Sunday, June 26, 2011

Brownback: Volunteers Needed for Prison Mentoring

Kansas Governor Sam Brownback abolished the parole board soon after taking office in January. Parole Board member Patricia Biggs expressed concern that abolishing the Parole Board could lead to decisions by Corrections Department officials to release prisoners to ease overcrowding, or, alternatively, to keep people in prison longer to justify expansion of staff or prisons.

In addition, she said the plan raises constitutional issues of due process of law for alleged parole violators, because the same agency responsible for bringing the accusation would also be responsible for deciding the defendant's guilt and punishment.

Now, Governor Brownback wants to recruit 5,000 volunteers to mentor inmates released from prison, according to the Kansas City Star. Murderers, rapist, armed robbers will have a faith based mentor to help them transition back into the community and stay in the community.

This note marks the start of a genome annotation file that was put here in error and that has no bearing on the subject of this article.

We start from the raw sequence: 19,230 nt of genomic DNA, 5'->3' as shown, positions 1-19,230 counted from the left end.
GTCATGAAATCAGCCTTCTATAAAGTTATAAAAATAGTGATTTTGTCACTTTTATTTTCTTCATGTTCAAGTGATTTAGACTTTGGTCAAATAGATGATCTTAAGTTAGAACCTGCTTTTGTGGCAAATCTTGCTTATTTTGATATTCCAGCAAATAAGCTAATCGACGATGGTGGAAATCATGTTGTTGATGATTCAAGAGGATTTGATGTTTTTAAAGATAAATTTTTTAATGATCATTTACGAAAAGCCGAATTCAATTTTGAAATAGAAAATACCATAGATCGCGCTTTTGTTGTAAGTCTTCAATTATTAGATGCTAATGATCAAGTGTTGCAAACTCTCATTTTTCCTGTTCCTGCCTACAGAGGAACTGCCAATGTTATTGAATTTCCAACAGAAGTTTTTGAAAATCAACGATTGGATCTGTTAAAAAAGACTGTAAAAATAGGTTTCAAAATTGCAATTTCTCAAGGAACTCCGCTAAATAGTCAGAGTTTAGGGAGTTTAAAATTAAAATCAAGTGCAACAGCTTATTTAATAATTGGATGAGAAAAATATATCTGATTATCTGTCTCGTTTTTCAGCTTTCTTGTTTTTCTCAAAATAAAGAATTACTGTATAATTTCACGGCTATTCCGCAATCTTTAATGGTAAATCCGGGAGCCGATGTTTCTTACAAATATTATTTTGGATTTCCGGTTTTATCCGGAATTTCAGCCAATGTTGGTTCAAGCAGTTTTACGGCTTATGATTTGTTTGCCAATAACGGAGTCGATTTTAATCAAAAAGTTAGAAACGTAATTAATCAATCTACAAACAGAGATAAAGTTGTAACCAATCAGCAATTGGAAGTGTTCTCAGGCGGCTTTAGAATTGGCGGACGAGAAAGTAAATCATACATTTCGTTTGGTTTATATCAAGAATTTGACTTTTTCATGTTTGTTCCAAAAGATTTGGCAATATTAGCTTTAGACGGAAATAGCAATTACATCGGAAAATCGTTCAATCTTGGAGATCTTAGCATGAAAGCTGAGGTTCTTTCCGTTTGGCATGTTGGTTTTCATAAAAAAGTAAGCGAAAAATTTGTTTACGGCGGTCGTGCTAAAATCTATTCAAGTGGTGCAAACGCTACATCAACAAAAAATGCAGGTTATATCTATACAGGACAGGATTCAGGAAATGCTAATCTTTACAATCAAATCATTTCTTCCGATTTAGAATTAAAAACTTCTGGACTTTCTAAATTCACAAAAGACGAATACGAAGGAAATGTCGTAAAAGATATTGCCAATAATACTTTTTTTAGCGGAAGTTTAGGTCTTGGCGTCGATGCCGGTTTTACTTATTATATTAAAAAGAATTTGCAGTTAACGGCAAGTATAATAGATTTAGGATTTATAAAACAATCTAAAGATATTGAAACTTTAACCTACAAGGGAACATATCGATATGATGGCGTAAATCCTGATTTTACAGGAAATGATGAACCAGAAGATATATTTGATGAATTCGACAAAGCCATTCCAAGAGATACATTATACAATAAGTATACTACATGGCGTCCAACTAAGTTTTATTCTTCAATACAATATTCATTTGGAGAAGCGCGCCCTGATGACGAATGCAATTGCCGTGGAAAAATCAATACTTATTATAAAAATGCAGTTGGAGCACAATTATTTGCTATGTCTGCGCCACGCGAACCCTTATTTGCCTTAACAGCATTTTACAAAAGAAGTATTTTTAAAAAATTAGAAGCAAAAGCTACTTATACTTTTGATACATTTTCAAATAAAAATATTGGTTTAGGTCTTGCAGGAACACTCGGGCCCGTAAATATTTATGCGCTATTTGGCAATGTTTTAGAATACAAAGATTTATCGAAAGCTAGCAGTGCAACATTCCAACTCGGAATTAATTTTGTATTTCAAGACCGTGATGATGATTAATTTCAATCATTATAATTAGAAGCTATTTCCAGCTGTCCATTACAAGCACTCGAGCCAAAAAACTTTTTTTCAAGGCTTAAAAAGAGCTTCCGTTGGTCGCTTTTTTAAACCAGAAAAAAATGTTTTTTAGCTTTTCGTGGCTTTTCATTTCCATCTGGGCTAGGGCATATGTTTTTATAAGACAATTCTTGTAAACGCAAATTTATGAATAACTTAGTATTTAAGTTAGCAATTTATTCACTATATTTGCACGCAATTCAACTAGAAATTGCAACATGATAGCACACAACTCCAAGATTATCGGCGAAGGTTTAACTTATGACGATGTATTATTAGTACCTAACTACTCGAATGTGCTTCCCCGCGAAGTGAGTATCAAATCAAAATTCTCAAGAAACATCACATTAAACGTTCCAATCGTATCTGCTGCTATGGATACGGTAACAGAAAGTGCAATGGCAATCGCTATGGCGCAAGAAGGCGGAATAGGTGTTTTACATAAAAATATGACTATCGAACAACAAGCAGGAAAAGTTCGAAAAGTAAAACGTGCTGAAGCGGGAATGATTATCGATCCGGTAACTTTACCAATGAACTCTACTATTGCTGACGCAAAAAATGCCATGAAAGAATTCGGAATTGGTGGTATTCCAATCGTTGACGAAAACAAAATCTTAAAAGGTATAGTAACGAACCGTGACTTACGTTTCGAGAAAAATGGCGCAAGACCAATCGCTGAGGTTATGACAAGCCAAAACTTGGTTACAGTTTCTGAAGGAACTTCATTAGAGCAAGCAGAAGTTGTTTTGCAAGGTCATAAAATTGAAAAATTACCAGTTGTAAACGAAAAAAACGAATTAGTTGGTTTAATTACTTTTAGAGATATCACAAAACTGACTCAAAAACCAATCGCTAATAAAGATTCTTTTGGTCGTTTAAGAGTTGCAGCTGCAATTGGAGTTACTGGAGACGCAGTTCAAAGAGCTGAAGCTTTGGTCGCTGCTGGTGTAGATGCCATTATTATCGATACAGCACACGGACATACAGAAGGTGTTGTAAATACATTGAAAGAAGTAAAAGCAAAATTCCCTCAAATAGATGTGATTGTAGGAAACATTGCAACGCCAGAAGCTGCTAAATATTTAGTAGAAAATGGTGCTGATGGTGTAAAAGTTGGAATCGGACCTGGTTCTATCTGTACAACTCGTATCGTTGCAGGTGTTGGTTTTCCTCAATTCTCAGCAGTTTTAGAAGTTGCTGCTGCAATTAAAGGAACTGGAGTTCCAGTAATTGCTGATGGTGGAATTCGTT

Brownback said he wants a mentor for each released criminal. “What we’re asking is for people of heart in all faiths and people of goodwill to come forward and help us out with this,” he told the Star. “We get it right, the cost to the state goes down, crime goes down in the state.”

Kansas officials say they release about 5,000 inmates a year and about 40 percent of them will return to prison within three years. Kansas believes if you provide faith based mentoring those inmates won't return to prison. Combining prison, parolees and faith is not a new concept.

The 19th century witnessed an infusion of faith based solutions to crime. Pennsylvania's Eastern Penitentiary was intended to keep convicts separate even as they worked, in order to prevent any earthly contamination or distraction that might impede their repentance—hence the term penitentiary. The solitary confinement of prisoners, so they could reflect and repent was viewed by some as worse than physical punishment and was was soon phased out.

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